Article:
Bell Media / SYFY
Bell Media / SYFY

TTVJ: I remember hearing you say once that you came up with a bunch of rules for the show, like no zippers and only buckles, that you tried to follow and ended up making a ton of custom buckles for pieces.

TB: We did that for awhile and then kind of slid out of it. [laughs] We’d say things like ‘let’s say this is a featured zipper,’ because we just couldn’t do it forever. So we left that one go, but we rarely did buttons. Everything I bought I would deconstruct. We’d often buy like three jackets just so I could take off the front and put the same fabric back on, but change it, or change the sleeve. We did so much of that patchwork stuff. We’d add a skirt on something or make it different by adding a bigger collar.

All the characters came out of the fittings. I remember I had a fitting with Thom Allison that was six hours. It was tricky to find a look for him that worked. We ended up with sarongs on him, really bright colors, vests, lots of mesh and tons of jewelry around his neck. He and Khlyen (Rob Stewart) both ended up wearing skirts as characters. He was all dark and grey as this assassin and tutor so he was monochromatic. We just had to really think outside of the box.

TTVJ: As a viewer, you could really tell how the styles reflected the characters’ personalities. Did you meet regularly with showrunners Michelle Lovretta and Adam Barken to help accomplish that?

TB: Every episode we would meet and that’s what was really great. There’d be a concept meeting that was very broad, and I’d not speak up much there. Then we’d have a meeting just with me and Michelle, Adam, Stefan [Pleszczynski] or Karen [Troubetkoy] and that’s where I’d ask all my specific wardrobe questions. ‘You just saw her in this, but now you’ve got her going outside? How did she get from here to here? You may need to think about this.’ Those are the things I may bring up in a script meeting, but for the most part, we’d meet every episode and I’d pitch them what I want on everybody.

We’d then do mood boards for all the bit players and that’s where my assistant designer Donna [Butt] was great at digging up images on the internet. We found a lot of great images on the internet and it’s where we did most of our research. I’d look at different designers like McQueen or Versace, or we’d look at people’s really great fantasy drawings. We would use some element and bring it all together. After the wardrobe meeting we’d be off and running and have our fittings right away. We had to turn everything around in seven days.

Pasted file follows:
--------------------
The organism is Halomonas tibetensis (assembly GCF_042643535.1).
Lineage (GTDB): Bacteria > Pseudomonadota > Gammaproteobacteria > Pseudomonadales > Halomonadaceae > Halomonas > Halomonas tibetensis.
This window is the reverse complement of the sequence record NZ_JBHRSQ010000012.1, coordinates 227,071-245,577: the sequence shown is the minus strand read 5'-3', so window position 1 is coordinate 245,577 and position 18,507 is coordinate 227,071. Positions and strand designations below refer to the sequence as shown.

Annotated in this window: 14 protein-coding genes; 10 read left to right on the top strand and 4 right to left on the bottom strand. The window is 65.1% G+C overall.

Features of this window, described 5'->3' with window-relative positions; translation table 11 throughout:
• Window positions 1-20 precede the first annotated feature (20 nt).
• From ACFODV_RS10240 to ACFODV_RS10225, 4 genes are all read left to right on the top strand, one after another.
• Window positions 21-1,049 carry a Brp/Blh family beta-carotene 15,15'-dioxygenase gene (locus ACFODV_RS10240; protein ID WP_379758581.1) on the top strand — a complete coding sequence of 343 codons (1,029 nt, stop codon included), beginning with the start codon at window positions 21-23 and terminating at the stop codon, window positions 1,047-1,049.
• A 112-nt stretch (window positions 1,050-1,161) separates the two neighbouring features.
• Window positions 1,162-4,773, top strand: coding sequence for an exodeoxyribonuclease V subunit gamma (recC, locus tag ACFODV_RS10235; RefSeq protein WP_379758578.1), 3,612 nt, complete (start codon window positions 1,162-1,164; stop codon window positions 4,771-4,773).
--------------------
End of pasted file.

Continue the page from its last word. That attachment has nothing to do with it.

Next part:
TTVJ: I know you’re not the only person involved in making costumes at Killjoys. Were you in charge of putting that staff together, and if so, how did you go about doing that?

TB: I wanted a really good cutter, a really good seamstress and a really good decorator to sew all the buckles and all that. Those were really important and we could do things like build a leather coat in a day. The people who worked in my department were truly skilled and that makes everything so much easier. By Season 4, we had such a big stock of items that we could take things and re-purpose them by dying them another color or cutting them differently.

Bell Media / SYFY
Bell Media / SYFY

TTVJ: It’s not often an actress like Hannah John-Kamen comes along. How much fun did you have finding outfits for her over the years? Do you have a favorite Dutch look?

TB: Dutch often had to go undercover and that’s what’s fun about her. She’d dress differently in many situations and I loved all her badass jackets. I tried to make her a new jacket every couple of episodes. One I really loved was a green suede jacket that had fur all around the face — that was my favorite. It was used in a winter scene and we are often in the studio, so to have to make a functional jacket that worked with the elements and the scene was fun.